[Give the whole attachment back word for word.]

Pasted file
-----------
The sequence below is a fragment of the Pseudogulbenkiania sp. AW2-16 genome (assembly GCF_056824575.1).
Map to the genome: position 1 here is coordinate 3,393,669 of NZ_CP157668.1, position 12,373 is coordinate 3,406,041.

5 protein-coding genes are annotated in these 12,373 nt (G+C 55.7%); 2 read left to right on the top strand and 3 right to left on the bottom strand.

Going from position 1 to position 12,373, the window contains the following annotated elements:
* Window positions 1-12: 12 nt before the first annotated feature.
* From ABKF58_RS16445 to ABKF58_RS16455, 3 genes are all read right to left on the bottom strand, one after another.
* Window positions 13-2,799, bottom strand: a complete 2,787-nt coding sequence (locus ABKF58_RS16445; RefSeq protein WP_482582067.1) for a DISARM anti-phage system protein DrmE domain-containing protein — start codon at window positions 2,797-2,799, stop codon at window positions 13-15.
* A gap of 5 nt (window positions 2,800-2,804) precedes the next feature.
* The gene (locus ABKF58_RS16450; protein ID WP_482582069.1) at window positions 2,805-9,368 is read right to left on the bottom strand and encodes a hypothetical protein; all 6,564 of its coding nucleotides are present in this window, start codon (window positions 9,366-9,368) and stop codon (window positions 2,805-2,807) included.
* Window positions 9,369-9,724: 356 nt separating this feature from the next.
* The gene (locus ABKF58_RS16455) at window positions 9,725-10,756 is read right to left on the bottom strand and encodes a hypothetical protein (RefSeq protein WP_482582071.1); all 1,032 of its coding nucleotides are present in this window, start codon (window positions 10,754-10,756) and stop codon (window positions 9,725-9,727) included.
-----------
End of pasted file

The sequence below is a fragment of the Pseudogulbenkiania sp. AW2-16 genome (assembly GCF_056824575.1).
Map to the genome: position 1 here is coordinate 3,393,669 of NZ_CP157668.1, position 12,373 is coordinate 3,406,041.

5 protein-coding genes are annotated in these 12,373 nt (G+C 55.7%); 2 read left to right on the top strand and 3 right to left on the bottom strand.

Going from position 1 to position 12,373, the window contains the following annotated elements:
* Window positions 1-12: 12 nt before the first annotated feature.
* From ABKF58_RS16445 to ABKF58_RS16455, 3 genes are all read right to left on the bottom strand, one after another.
* Window positions 13-2,799, bottom strand: a complete 2,787-nt coding sequence (locus ABKF58_RS16445; RefSeq protein WP_482582067.1) for a DISARM anti-phage system protein DrmE domain-containing protein — start codon at window positions 2,797-2,799, stop codon at window positions 13-15.
* A gap of 5 nt (window positions 2,800-2,804) precedes the next feature.
* The gene (locus ABKF58_RS16450; protein ID WP_482582069.1) at window positions 2,805-9,368 is read right to left on the bottom strand and encodes a hypothetical protein; all 6,564 of its coding nucleotides are present in this window, start codon (window positions 9,366-9,368) and stop codon (window positions 2,805-2,807) included.
* Window positions 9,369-9,724: 356 nt separating this feature from the next.
* The gene (locus ABKF58_RS16455) at window positions 9,725-10,756 is read right to left on the bottom strand and encodes a hypothetical protein (RefSeq protein WP_482582071.1); all 1,032 of its coding nucleotides are present in this window, start codon (window positions 10,754-10,756) and stop codon (window positions 9,725-9,727) included.